Tuesday, November 22, 2011

Stove Top? Really?

I was watching an episode of South Park last night and in it there is a stuffing shortage.  Cartman freaked out and dragged his mom to the store in search of this oh-so-perfect side dish.  But alas, the shelves were bare.

Luckily, this would never be an issue in my family because while we'll use pre-packaged stuffing at other times of the year, where it comes to Thanksgiving, we make it from scratch, using a recipe that has been handed down through the ages.  A recipe that I now pass along to you in hopes that it will make your Thanksgiving just that much more awesome.

Yes, I know this really doesn't have anything to do with working in an office - but since I am not in the office this week, why should my posts be about a place I am not in.  That would be like me blogging about Hawaii or Wal-Mart.

~ The Office Scribe

Family Bread Stuffing

My family can trace this recipe to 1911 when my Great-grandfather,  then a 16-year-old teenager, worked in a lumber camp outside of Eugene, Oregon as an assistant to the camp cook as he was not old enough to do the actual lumbering.

·         1 loaf white bread
·         1 bay leaf
·         2 apples, peeled & grated
·         1 tbsp baking powder
·         1 onion, peeled and grated
·         ½ - 1 lb. butter
·         1 egg
·         1 tbsp dried sage
·         salt & pepper to taste
·         Water, if needed to moisten

The night before, tear the bread into bite-size pieces, place bread pieces in a bowl and cover with a towel. Set the bowl on the countertop overnight and allow the bread to dry out. The next morning, after rinsing out the turkey, mix together all ingredients in a large bowl and add water to moisten, if needed.

Stuff the turkey cavity and bake per instructions on the bird. When turkey is done, using a large spoon remove all stuffing and place in an oven-safe bowl. While the turkey is resting, place bowl in oven until top slightly browns. Remember to remove the bay leaf prior to serving.

Some shortcuts that have evolved over the years are:
• Once bread is torn it can be placed on a baking sheet or in a 13x9-inch pan and placed in the oven overnight as this allows for more evenly drying out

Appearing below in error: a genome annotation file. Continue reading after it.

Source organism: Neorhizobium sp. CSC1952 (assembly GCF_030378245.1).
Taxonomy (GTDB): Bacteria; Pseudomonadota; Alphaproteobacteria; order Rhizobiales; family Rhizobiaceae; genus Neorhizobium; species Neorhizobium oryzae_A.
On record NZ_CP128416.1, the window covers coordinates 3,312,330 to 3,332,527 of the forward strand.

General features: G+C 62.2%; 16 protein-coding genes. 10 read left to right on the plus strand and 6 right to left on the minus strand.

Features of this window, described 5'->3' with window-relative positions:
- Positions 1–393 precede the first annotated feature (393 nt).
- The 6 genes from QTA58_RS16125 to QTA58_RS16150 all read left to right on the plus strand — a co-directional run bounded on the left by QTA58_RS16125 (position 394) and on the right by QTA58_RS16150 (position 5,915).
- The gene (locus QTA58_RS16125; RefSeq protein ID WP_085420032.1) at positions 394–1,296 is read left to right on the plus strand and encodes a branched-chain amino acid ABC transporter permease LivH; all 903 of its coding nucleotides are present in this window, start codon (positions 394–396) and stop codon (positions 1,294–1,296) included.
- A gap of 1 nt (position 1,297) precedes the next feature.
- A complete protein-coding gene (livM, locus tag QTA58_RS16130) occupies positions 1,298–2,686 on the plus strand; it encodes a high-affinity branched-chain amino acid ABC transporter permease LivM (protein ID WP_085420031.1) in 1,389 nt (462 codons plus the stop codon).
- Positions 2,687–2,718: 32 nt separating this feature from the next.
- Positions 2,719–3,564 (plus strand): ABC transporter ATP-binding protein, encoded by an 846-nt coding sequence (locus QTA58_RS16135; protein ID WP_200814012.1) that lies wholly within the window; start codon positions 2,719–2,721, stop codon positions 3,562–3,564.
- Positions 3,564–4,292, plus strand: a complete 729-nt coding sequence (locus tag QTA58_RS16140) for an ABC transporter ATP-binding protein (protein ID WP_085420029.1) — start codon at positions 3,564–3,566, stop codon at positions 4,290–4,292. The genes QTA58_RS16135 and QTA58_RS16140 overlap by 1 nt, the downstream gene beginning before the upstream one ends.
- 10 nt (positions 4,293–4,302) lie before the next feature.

the bread. There is no need to turn on the oven. If you are in a hurry, the oven can be turned to the lowest setting and the bread should dry out within 20
• Use a natural chunky applesauce in place of peeling and grating the apples.
• Use turkey or chicken broth in place of some of the butter for flavor and less calories. This is especially good if you are making dressing rather than stuffing as it will have the poultry flavor. Broth can also be used in place of water to moisten if needed.
• Chopped celery can be added to the onion. You can begin the recipe by sweating the onion and celery in some melted butter, remove from stovetop, and then add the remaining ingredients.
• I have never used packaged, pre-cut bread cubes, but do not see why they would not work.

Manic Monday - The Thanksgiving 2011 Edition

Nothing like starting my week of vacation by running into the office for 20 minutes to mail something to a client.  I can't tell if I am super dedicated or super crazy.

Emo Rupert Everett was enjoying a cigarette outside Starbucks today.  Whenever I see him I can't help but giggle.

I am in the process of cleaning my desk out at home, which if you have ever seen my desk you know is a somewhat daunting task.  So far, some of things I have found include:
- An Oscar Meyer weenie whistle
- Multiple packages of Spider Man pencils, which is odd since I am not a fan of Spiderman or pencils)
- Four hole punches, as in quantity of hole punches, not in how many holes they punch
- A night light shaped like a Knight
- A shot glass from Oxford
- Road trip magnetic license plate game
- Violet flavored mints which are awesome if you can ever find them in a place that isn't my desk

~ The Office Scribe

Saturday, November 5, 2011

And The Fifth Horseman Is Cold Season

Yes ladies and gents, it's that fabulous type of year otherwise known and Cold & Flu season.  It's seems like just as the mercury starts to drop and we turn our clocks back* I get a nice cold.  I totally blame it on my coworkers, especially those with kids, as I am sure that it is in schools that all modern day plagues start.  Starting last Monday (which yes, was Halloween) I began feeling what my father would have called "punky" - itchy eyes, slight cough, moderate fever, etc.

So I did what any dedicated employee would do - I dosed myself with NyQuil, went to sleep early, and was prepared to feel better come Tuesday morning.

But when my alarm went off at 7:00 a.m. I rolled over, looked at the clock and thought "Can I do it? Can I drag myself out of bed and make it work work?"  I dwelled on it for about 30 seconds and then did the unthinkable and called in sick to work.

November 1, 2011 was my first full sick day of the day (I did take half a day in the Spring, but that doesn't count).  I mean, I guess that is why were are all given sick days.  I did it because yes, I felt like crap, but because I also didn't want to infect any of my coworkers.  Now you may be thinking "Wow, that is so nice, taking your coworkers health into consideration."  But truthfully, I did it to keep them at work so I don't have to cover for them.

Anywho, it's now Saturday and I am about 95% better, except for the cough that won't go away.  But that's why the medicine gods gave us Robitussin and Luden's throat drops.

~ The Office Scribe

*Um, speaking of changing the clocks, why does this always happen on the weekends?  Sure, when I used to go to church it was worth a chuckle or two to see everyone who forgot and would show up for mass early/late, but I think it would be much funnier if it happened on a random Wednesday and all us cubicle monkey's had to remember so we wouldn't be late for work.  Who do I write to in order to get this changed?